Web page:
our impact

  • 2 projects
  • 11 partners
  • 165,776 people helped

Quick facts

  • 14.15million people
  • 68%living on less than USD $1.25 / day
  • 20.1%don’t have access to safe water

Once considered the jewel of Southern Africa, Zimbabwe now faces an uncertain future. After years of economic instability, and the devastating impacts of HIV and AIDS, millions of Zimbabweans are confronted with severe food shortages.

Despite steady progress being made in the promotion of gender equality, there are significant challenges in addressing Zimbabwe’s societal prejudice against women. Issues such as increased vulnerability during disasters and conflict, sexual violence and a deep-rooted patriarchy mean it is difficult for women to stand up for their rights.

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The poorest households and communities in Zimbabwe face complex challenges to meet their practical needs. Intense weather events frequently ravage the landscape, with crippling periods of drought made worse by the impacts of climate change. Repeated internal conflicts in the country have also led to significant economic uncertainty, which in turn creates tenuous livelihood security for those Zimbabweans already living in poverty.

Oxfam’s work in Zimbabwe primarily focuses on helping the country’s poorest people (in particular those affected by HIV and AIDS) receive services for HIV prevention, treatment and care, as well as support in the development of a secure personal income. Oxfam is also undertaking relief work in response to the El Niño induced drought in Zimbabwe.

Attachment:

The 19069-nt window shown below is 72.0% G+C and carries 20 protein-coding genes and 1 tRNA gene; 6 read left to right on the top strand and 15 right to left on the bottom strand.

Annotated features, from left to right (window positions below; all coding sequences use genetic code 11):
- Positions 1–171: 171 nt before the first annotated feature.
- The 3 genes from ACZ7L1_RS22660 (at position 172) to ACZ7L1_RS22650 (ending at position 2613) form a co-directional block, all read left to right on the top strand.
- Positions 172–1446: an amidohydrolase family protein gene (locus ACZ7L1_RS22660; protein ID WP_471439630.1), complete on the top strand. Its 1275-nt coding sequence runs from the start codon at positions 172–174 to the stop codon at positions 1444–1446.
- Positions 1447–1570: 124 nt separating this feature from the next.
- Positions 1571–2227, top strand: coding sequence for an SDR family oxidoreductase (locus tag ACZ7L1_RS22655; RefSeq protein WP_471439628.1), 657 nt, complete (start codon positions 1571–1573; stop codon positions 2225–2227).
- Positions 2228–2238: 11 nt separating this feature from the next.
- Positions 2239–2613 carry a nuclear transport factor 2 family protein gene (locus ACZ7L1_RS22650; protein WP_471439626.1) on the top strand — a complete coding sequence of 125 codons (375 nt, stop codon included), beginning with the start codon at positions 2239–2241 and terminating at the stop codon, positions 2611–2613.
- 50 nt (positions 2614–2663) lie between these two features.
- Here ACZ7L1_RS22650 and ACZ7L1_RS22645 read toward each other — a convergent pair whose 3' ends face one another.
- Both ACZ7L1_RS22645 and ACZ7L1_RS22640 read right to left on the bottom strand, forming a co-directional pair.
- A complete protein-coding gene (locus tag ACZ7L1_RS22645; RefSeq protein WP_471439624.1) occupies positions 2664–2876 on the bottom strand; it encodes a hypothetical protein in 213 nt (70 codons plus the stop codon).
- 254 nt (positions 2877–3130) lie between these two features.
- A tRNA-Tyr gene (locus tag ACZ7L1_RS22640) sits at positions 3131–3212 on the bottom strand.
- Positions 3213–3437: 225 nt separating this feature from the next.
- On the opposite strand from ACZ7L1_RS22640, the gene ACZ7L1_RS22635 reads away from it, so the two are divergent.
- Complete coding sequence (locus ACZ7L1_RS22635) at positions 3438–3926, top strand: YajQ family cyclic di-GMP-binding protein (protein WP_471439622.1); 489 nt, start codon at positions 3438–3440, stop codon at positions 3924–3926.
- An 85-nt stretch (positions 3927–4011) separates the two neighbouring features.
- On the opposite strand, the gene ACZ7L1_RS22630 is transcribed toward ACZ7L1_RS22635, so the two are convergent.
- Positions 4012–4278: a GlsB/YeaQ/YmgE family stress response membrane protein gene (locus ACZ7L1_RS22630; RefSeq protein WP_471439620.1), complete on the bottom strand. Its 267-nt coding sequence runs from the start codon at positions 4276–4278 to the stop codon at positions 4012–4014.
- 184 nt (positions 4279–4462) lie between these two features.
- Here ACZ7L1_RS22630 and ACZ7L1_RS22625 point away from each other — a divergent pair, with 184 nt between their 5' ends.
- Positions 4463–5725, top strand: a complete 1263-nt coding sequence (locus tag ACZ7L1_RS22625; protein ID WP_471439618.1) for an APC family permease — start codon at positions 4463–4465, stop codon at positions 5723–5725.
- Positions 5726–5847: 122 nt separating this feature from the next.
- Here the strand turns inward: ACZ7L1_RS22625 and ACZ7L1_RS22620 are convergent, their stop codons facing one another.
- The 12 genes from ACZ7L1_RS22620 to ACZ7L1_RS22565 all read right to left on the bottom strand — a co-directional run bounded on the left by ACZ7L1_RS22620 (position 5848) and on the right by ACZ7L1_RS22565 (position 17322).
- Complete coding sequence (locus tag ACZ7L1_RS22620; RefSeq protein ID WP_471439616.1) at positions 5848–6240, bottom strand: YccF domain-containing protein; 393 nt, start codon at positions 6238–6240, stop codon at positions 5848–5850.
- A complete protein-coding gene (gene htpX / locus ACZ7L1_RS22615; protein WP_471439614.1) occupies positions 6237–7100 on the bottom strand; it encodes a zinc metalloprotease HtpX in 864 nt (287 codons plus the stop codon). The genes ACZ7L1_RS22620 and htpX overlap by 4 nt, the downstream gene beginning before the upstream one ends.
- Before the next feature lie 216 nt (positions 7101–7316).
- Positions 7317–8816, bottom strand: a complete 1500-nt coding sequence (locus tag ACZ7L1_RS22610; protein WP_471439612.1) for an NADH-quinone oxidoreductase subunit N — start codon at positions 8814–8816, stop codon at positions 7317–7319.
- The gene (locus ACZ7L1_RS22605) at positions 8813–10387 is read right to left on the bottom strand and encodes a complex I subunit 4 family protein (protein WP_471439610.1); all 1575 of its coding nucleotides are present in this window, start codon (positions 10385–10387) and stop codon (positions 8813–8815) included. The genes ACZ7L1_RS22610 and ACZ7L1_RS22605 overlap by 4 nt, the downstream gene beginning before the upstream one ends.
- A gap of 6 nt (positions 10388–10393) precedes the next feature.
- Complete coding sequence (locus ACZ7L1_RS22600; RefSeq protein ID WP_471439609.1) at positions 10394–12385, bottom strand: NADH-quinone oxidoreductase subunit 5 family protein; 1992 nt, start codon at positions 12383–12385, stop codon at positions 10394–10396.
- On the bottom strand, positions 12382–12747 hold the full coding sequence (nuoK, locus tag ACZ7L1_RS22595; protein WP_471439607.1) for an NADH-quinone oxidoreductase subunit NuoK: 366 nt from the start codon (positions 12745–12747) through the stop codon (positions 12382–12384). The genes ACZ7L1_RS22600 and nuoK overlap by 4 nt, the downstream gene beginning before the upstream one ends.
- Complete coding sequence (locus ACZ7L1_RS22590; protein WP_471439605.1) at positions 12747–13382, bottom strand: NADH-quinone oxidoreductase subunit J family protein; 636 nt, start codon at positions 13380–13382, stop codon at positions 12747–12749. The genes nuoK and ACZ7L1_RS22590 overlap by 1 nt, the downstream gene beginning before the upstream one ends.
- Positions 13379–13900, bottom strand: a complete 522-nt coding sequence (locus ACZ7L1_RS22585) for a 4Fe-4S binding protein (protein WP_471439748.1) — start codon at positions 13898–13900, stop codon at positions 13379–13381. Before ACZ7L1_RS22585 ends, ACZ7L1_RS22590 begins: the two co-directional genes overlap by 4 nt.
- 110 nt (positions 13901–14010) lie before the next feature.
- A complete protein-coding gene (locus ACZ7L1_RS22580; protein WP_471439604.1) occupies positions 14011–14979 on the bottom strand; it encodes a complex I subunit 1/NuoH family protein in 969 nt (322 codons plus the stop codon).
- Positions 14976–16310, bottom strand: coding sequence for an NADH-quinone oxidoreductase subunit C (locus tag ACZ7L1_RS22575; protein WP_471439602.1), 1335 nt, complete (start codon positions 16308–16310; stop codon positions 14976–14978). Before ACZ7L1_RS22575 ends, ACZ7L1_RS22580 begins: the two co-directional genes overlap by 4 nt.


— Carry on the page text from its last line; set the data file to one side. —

Key areas of work

Governance, HIV and AIDS, Food and income insecurity, Gender justice

One story of change

Photo: David White/Oxfam

Photo: David White/Oxfam

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“The Sisters Project saved my life because when I joined it I was very depressed and I wanted to commit suicide,” said Kudzai Mlilo.

Kudzai, a 25-year-old mother of two, is a mentor for the Sisters Project. The scheme educates young women about their sexual and reproductive health rights by forming mentorship programs. Thanks to funding from Youth for Today and Tomorrow, the project is now established across several wards in Zimbabwe.

In a country devastated by the impacts of HIV and AIDS, the Sisters Project has been welcomed by Zimbabwean communities — Kudzai is just one of 120 mothers who have become beneficiaries.

“The project educated me that being HIV positive is not the end of my life as I can live positively and take good care of my beautiful children,” Kudzai adds.

Since becoming part of the program, she now mentors two other girls. Kudzai says she has learned to insist on the use of a condom every time she engages in sex, and educates other girls to be assertive and know their rights.


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